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Giants head to Super Bowl XLVI for rematch with the Patriots

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By Tim Herrera
tim.herrera@am-ny.com

The Giants' victory over the 49ers last night sent fans into a tizzy as the team heads to Super Bowl XLVI to play the New England Patriots, whom they beat for their last title four years ago.

"In Eli we trust!" yelled Mark Owen, 47, of Newark, N.J. "There were times during the season when I thought it was over ... But tonight just shows that we can never lose our grit and our will to win."

Matt Loede of the football blog NFLGridironGab.com called it "possibly one of the greatest wins in Giants history," adding that he thinks Big Blue will topple Tom Brady and company on Feb. 5.

"Unlike [four years ago], the Patriots are not nearly as good, and the Giants won that game, so there's no reason to believe they can't win this," Loede said.

John Fennelly of GiantsFootballBlog.com agreed, adding that the Giants right now are playing an all-around better style that the Pats can't match.

The "Giants are the top team in the league, no doubt," he said.

"They're the new 'America's Team.' "

***

By Ernie Palladino
Special to amNewYork

Lawrence Tynes is starting to get used to these kinds of dramatics.

For the second time in two NFC championship games, Tynes kicked the Giants into the Super Bowl against the New England Patriots with an overtime field goal, this time from 31 yards in a 20-17 victory over the San Francisco 49ers.

Tynes, whose 47-yarder in frigid Green Bay ushered the Giants into Super Bowl XLII and a victory over New England, provided yet another parallel to that magical run. This one came at 7:06 of the extra period, after both teams had failed to score on their first possessions.

As dead-on as Tynes was — it split the uprights after Eli Manning took a centering knee in the middle of the hash marks — the Giants can really thank Jacquian Williams for the victory. The rookie linebacker, playing on the punt coverage unit, knocked a Steve Weatherford kick out of the hands of returner Kyle Williams at the San Francisco 24, where Devin Thomas covered it to give the Giants an almost sure shot at the win.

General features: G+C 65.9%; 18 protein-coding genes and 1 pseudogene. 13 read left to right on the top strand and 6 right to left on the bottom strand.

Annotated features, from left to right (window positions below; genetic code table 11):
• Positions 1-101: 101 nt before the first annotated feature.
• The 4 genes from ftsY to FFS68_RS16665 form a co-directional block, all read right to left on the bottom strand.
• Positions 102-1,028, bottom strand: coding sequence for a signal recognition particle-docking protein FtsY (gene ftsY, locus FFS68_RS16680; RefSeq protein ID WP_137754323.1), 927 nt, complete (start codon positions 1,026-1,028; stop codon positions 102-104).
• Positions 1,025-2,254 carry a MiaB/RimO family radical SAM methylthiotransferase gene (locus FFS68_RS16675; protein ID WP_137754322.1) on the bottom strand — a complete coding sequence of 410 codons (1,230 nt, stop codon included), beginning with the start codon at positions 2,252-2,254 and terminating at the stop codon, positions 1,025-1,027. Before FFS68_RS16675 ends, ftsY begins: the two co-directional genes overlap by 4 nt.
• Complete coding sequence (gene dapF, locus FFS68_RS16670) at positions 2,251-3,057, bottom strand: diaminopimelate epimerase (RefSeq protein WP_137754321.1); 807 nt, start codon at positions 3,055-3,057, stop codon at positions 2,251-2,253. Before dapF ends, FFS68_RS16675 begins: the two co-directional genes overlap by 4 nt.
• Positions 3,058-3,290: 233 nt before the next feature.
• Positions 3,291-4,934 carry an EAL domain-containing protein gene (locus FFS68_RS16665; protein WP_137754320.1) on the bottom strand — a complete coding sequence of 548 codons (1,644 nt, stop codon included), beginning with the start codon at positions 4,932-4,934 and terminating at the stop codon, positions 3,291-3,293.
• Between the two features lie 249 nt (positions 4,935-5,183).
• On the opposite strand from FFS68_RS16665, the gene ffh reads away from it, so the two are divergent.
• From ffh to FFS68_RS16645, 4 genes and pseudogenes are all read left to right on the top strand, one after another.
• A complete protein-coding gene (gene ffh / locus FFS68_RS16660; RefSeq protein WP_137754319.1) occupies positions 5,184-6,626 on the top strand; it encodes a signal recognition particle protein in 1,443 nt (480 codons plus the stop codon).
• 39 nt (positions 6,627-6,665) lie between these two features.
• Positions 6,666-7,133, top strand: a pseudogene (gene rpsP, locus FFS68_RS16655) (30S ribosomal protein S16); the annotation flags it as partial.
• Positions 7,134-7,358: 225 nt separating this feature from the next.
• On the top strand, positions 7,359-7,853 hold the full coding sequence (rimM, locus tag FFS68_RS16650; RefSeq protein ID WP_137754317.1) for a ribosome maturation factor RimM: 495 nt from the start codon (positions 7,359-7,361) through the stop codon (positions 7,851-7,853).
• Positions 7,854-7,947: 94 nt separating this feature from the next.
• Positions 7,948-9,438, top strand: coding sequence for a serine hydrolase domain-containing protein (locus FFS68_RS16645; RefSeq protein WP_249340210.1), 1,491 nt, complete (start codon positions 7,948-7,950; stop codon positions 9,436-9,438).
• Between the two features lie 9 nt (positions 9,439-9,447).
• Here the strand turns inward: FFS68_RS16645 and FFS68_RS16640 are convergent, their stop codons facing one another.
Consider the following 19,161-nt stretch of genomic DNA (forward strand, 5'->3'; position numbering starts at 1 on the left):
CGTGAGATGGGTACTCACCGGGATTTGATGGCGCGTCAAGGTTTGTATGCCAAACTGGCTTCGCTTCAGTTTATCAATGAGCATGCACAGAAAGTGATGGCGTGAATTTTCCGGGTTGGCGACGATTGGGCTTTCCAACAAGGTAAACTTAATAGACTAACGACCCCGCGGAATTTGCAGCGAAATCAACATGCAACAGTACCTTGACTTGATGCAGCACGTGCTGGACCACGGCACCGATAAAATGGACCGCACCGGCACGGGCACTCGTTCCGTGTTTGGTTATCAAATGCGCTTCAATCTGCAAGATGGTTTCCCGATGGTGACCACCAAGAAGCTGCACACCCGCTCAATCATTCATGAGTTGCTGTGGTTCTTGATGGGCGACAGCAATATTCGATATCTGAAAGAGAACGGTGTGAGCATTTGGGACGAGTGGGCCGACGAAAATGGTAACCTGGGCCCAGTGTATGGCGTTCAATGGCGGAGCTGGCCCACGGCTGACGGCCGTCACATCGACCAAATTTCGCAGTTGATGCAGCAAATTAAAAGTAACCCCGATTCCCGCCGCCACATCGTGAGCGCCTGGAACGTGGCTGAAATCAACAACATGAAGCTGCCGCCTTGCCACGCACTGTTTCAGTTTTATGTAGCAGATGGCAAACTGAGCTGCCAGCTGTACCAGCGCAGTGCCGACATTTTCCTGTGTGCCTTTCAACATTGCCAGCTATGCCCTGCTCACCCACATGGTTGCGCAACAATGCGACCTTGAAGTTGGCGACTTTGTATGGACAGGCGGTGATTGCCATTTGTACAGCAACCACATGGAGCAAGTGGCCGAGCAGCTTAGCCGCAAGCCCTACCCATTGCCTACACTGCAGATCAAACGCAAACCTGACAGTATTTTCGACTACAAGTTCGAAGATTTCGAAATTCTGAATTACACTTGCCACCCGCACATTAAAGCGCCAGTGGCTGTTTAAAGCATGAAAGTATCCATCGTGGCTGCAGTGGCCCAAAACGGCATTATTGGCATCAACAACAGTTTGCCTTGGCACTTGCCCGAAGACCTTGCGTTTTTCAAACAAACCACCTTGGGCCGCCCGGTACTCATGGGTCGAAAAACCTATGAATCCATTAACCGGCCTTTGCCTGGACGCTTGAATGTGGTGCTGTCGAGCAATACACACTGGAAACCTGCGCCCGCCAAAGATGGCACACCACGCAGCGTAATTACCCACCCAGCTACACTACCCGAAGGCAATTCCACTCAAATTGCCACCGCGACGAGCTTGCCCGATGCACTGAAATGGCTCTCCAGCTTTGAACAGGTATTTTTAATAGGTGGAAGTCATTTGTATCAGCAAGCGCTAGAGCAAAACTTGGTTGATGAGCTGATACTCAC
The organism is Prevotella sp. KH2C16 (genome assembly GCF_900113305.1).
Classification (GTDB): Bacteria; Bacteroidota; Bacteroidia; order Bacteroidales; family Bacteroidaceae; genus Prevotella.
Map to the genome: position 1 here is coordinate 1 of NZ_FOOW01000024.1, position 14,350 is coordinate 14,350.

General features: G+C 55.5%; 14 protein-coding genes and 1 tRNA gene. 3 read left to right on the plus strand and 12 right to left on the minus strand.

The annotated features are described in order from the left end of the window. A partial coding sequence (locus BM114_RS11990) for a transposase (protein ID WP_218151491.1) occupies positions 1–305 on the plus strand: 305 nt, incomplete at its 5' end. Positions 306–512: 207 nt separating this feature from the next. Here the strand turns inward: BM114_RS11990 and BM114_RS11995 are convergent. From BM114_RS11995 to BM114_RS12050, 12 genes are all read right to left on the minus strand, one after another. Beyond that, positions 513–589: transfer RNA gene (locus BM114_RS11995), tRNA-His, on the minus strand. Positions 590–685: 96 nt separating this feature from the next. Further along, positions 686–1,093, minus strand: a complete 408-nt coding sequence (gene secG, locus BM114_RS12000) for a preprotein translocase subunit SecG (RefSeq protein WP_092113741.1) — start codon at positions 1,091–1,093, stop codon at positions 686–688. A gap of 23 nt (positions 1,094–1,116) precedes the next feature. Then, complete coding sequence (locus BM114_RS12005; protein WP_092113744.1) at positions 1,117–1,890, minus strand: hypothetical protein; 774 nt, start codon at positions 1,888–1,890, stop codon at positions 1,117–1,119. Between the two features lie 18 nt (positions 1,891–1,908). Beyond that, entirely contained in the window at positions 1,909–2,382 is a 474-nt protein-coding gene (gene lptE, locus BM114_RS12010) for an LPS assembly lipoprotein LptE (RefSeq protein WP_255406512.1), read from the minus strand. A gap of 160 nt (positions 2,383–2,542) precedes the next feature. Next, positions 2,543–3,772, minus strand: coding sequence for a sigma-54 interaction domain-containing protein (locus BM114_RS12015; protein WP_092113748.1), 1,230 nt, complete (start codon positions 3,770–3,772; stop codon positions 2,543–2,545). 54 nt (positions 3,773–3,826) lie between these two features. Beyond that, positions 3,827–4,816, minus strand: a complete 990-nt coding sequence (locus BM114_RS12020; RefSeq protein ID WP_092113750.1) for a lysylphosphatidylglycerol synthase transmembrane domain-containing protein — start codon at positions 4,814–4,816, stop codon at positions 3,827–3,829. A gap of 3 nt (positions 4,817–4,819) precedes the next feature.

It was Kyle Williams' second big mistake of the game. The first came in the fourth quarter, when Giants coach Tom Coughlin's challenge revealed that Williams had touched a punt at the San Francisco 29. Manning, who finished 32-of-58 in a rain-soaked Candlestick Park for 316 yards and two touchdowns with no interceptions, eventually turned that into a 17-yard scoring pass to Mario Manningham, his only catch, to retake the lead at 17-14.

David Akers tied matters with a 25-yard field goal with 5:39 to go, but the Giants gave up nothing else and went into overtime.

The Giants' defense did just about everything right, shutting down Alex Smith's passing for the most part and limiting Frank Gore to manageable yardage. The two biggest plays against the defense involved tight end Vernon Davis'' two touchdowns, a 73-yard catch-and-run over Antrel Rolle in the first quarter and a go-ahead, 28-yard throw in the third quarter that put the Niners up 14-10.

The Niners' defense, meanwhile, put all sorts of pressure on Manning in the second half after letting him operate almost unimpeded during the first half. Manning and Victor Cruz hooked up eight times in the first half for 125 yards, but the only touchdown came on second tight end Bear Pascoe's 6-yard catch in the second quarter.

Cruz finished with 10 catches for 142 yards.

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By Max Dickstein
max.dickstein@am-ny.com

Quick Thought: Victory march

Eli Manning and the January-primed Giants have struck again, as sure as a game winner off the foot of Lawrence Tynes in an Olympic year. The Giants' victory in San Francisco last night was the product of superior effort and determination, plus some luck on special teams. What is harder to explain is the machine-like force of Tom Coughlin's parallel postseason marches. One answer: Like any good sequel, the cast features many of the same dependable stars and role players as 2008. But for Giants fans, the same ending would be fine.

(Max J. Dickstein)

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